Even if I was poisoned, I'm not going anywhere - Zuma

2017-09-07 19:55
Zuma on his walkabout in Lwandle. (Aletta Harrison, News24)

Zuma on his walkabout in Lwandle. (Aletta Harrison, News24)

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Cape Town – ANC President Jacob Zuma on Thursday reiterated that he would not resign based on "people with big mouths", saying that even if he were poisoned, he would "not go anywhere".

“Where will I go? I will be with you until my term ends. Even when my term ends, I will remain an ANC member. Even if you poison me, I will not go anywhere,” Zuma said in a candid address to a packed hall of Lwandle residents in Strand.

He laughed as he described how the opposition had tried to get rid of him with motions of no confidence and impeachment.

People had pleaded with him to resign, Zuma said.

“No one could come with anything tangible or wrong that I had done,” he said.

Dressed in a smart suit, and in good spirits, he said he did not understand how the Democratic Alliance had won control of the province.

“But then you can’t explain how witches do their business.”

He had been certain the ANC would take the province over. He did not know what went wrong.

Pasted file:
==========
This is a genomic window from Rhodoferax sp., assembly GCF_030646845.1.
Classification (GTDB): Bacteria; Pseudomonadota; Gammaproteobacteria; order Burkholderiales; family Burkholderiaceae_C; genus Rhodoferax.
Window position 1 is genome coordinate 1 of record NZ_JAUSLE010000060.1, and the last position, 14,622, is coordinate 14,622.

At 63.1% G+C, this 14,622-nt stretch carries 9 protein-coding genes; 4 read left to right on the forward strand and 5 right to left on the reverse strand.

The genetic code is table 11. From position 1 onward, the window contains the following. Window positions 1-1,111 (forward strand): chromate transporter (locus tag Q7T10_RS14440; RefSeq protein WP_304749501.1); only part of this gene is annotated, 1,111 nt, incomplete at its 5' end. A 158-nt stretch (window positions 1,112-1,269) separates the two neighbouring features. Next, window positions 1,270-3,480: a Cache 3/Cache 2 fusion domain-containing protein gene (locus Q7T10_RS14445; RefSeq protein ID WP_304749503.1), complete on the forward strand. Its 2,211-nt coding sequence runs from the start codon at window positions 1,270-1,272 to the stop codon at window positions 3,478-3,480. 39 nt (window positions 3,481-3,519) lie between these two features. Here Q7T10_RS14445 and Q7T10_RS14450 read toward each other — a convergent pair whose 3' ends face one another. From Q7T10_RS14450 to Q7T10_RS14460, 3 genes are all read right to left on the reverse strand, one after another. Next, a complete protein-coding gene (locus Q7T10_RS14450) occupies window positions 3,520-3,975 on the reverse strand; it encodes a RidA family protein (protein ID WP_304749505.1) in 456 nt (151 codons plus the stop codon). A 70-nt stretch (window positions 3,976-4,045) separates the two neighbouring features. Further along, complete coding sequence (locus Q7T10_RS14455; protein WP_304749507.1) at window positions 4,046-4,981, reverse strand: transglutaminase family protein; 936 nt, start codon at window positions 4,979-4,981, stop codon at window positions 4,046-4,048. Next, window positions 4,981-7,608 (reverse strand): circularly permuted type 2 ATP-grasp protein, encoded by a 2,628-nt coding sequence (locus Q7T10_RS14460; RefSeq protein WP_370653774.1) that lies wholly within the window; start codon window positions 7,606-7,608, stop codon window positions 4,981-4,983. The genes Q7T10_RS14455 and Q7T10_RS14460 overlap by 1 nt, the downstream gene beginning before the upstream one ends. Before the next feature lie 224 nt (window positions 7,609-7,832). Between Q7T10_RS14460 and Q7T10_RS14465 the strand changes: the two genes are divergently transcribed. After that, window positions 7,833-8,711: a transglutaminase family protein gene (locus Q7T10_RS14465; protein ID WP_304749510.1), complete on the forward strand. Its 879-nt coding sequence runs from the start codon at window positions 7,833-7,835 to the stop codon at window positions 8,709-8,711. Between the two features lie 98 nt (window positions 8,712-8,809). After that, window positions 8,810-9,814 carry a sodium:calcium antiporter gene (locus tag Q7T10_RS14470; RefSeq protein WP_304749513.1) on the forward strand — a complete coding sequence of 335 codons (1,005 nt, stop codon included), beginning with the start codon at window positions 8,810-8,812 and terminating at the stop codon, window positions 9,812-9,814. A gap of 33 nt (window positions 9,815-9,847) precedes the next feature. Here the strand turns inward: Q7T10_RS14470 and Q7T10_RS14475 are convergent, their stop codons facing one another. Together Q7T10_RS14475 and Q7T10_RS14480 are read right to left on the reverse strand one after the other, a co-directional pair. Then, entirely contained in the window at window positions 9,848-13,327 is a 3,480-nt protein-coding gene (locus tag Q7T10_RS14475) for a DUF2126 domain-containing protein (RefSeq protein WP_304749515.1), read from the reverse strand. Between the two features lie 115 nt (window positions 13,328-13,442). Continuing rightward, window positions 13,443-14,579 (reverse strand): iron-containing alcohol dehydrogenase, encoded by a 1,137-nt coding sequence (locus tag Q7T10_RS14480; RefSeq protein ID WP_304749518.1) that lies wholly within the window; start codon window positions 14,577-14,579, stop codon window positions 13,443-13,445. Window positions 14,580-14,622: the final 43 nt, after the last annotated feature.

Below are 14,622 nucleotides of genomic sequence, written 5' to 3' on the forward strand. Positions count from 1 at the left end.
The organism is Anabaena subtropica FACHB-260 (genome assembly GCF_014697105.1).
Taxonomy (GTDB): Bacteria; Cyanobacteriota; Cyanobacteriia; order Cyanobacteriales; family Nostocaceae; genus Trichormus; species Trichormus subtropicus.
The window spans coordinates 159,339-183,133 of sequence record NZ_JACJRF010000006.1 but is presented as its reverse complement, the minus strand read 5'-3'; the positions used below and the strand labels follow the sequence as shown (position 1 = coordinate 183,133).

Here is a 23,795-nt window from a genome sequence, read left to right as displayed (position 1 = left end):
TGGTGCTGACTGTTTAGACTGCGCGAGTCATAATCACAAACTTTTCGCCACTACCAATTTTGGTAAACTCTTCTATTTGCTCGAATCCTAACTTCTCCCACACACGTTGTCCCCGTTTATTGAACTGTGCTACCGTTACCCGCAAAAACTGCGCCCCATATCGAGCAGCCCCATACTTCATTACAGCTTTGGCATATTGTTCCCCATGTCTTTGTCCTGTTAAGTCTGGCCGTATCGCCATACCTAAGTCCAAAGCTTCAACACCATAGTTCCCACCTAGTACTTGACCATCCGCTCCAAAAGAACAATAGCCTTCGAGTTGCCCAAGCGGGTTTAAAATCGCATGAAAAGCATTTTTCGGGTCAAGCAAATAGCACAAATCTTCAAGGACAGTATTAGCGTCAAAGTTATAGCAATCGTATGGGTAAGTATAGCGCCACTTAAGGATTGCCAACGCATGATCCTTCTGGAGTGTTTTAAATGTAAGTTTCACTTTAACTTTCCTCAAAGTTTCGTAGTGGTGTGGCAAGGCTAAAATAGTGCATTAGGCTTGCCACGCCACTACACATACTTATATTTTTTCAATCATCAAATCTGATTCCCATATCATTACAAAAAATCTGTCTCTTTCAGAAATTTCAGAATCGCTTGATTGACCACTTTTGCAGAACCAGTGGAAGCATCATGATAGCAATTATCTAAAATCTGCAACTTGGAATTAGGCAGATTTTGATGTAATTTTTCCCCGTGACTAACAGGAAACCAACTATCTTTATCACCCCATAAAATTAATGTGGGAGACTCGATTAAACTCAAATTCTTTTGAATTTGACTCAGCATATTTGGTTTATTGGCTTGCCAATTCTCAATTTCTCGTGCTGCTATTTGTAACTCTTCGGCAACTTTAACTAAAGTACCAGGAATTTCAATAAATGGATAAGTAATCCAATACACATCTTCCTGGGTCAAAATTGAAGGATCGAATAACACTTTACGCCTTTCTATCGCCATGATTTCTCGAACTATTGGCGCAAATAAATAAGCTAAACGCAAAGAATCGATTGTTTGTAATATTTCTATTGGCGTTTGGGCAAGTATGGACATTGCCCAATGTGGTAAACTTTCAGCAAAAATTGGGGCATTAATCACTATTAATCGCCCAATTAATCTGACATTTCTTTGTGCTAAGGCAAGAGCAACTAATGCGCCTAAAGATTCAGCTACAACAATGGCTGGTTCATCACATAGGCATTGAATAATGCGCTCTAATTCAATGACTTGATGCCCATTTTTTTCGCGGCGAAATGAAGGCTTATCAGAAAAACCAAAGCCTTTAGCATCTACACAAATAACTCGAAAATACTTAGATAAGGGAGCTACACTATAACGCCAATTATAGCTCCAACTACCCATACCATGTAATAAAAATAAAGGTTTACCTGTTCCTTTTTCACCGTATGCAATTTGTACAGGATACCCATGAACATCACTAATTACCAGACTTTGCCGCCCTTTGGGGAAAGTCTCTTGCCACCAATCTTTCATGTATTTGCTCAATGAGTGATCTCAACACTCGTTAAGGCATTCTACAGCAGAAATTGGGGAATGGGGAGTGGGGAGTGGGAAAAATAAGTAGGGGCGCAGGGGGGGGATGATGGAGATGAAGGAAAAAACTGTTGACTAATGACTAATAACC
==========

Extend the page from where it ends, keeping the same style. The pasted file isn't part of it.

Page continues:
Zuma weaved a history of the ANC, saying that the party liberated people in difficult and dangerous times.

He also touched on his plans after retirement, promising he would relocate to the Western Cape after his term ended.

'People aren't free'

“If we take over the Western Cape, I will drive all my cattle from Nkandla and walk to Cape Town and we will have meat,” he said to laughter and cheers.

Residents had waited since 10:00 for Zuma to arrive. He had been due to visit the area in August but cancelled to address a rally outside Parliament after the vote of no confidence against him failed.

He eventually arrived late on Thursday afternoon.

People packed the community hall in anticipation for his return, singing out his name and dancing in a circle. Their joy was offset by the concerns that many residents expressed to News24 earlier in the day.

Many spoke about the dire living conditions. Their shacks often flooded and they could do little to escape the cold water and dirt around their ankles.

He told residents that he would be taking further steps.

The human settlements minister should visit the area and speak with those who were affected, he said.

Zuma said he realised the province was a different place. If someone lived in Rondebosch, they could be overseas.

When looking at places like Lwandle, one realised that there were still inequalities and people were not free, he said.

Zuma arrives in Lwandle where he conducted a brief visit to a local residence. (Aletta Harrison, News24)

Read more on:    jacob zuma  |  cape town  |  service delivery

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